I know, I know, it was a kinda dumb to think that it would work like that, but I couldn’t wrap my head around any other way of this playing out! It also should be obvious if you’ve read the article I first mentioned, since the author guides us into constructing our own transducer-like functions, but I knew how both ends of the spectrum worked (transducers and composition of function), I just couldn’t piece both together into a cohesive thing.

The biggest mistake of our previous attempt of uncovering how transducers compute their work was the assumption that (map inc) returns a function that takes a collection as argument. As is very well explained by Eero, it actually returns a transducer, which is a function (or closjure) that expects a reducing function and returns another reducing function.

Quick remimder that a reducing function is a function that takes the result accumulated so far as the first argument, and the next input as its second argument1.

So, when we call (map inc), what we get is2

(fn [rf]
  (fn [result input]
    (rf result (inc input))))

Similarly, (filter odd?) would produce

(fn [rf]
  (fn [result input])
    (if (odd? input)
      (rf result input)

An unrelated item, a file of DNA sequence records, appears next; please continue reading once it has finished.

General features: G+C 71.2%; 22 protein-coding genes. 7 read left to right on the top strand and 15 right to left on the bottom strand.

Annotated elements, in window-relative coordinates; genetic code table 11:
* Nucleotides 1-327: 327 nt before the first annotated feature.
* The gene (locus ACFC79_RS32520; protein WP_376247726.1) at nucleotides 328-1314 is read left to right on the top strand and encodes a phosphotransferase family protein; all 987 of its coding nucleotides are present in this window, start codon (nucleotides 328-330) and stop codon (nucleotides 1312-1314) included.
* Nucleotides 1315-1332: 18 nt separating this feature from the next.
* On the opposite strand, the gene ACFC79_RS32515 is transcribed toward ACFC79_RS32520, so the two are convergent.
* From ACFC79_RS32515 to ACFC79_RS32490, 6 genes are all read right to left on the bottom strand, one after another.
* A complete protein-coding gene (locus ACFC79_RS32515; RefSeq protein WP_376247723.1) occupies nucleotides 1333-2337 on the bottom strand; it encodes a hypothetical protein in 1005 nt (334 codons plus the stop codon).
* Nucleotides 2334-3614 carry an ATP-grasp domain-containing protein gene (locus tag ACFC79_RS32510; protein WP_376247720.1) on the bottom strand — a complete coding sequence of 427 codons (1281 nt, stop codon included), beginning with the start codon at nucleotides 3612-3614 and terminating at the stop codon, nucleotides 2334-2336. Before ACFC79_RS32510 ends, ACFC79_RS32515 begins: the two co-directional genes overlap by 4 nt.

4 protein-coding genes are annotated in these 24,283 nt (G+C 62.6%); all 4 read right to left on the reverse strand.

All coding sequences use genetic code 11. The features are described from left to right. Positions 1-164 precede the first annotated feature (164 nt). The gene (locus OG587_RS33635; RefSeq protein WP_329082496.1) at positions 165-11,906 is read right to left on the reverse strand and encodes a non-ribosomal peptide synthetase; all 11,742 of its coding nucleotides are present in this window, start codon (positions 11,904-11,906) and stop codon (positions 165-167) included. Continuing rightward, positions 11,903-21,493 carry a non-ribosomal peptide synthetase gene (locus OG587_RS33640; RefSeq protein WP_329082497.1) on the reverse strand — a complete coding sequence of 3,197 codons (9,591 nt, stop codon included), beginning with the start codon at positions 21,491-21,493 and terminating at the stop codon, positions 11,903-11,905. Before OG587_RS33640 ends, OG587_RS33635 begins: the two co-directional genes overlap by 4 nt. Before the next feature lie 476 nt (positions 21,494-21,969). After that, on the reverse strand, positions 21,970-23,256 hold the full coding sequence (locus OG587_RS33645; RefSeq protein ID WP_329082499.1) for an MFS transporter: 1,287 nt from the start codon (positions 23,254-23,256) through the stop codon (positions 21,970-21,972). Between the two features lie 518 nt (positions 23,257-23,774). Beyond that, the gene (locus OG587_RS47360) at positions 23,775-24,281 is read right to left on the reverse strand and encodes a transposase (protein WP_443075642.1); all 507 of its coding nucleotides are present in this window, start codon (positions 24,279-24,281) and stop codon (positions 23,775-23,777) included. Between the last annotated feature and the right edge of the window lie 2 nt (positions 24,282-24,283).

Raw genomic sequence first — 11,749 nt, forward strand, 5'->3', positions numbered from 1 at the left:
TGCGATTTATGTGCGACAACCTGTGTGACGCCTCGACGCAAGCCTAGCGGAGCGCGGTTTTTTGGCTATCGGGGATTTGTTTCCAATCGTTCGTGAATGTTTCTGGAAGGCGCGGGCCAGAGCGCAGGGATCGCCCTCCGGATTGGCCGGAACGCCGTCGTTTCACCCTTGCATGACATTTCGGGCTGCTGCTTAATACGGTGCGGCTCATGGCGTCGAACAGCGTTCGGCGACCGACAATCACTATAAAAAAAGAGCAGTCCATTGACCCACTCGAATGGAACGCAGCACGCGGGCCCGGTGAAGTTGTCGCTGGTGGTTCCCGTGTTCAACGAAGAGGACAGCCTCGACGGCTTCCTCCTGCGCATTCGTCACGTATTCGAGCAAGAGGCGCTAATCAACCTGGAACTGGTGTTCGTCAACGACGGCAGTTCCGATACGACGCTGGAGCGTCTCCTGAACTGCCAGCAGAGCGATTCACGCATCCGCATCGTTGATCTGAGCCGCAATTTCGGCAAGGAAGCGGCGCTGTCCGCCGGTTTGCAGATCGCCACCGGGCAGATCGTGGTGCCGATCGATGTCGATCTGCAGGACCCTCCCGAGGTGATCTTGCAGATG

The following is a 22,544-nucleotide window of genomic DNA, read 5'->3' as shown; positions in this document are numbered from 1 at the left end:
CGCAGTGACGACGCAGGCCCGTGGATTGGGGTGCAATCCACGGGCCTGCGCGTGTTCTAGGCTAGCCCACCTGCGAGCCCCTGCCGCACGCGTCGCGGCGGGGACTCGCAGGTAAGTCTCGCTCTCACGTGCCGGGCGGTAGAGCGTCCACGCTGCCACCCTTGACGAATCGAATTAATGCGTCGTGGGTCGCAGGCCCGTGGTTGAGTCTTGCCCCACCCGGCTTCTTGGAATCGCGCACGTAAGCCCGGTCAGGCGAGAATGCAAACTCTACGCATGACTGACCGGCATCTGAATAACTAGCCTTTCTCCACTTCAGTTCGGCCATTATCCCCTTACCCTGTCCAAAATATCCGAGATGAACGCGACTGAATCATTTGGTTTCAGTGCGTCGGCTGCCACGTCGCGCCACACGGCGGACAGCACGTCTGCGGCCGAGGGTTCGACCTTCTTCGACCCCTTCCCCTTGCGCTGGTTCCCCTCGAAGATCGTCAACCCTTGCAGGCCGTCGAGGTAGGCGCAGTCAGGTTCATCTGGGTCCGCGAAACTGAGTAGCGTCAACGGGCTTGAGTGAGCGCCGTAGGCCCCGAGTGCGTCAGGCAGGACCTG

Notice also that both of these results expect a reducing function as an input. So, the result of calling ((map inc) conj) is roughly

(fn [result input]
  (conj result (inc input)))

Now everything seems to be falling in place right? It is also worth noting that calling (into [] xf nums) is more or less (actually they are functionally identical) the same as (reduce (xf conj) [] nums).

You can imagine composing transducers as unwrapping the outer layer, the one which expects a reducing function, modifying the behavior of the inner reducing function with whatever was passed as an input, and then wrapping it back again. This way, the transformation performed by the left-most transducers in the composition are going to be placed on the inner-most portion of the resulting transducer/reducing function.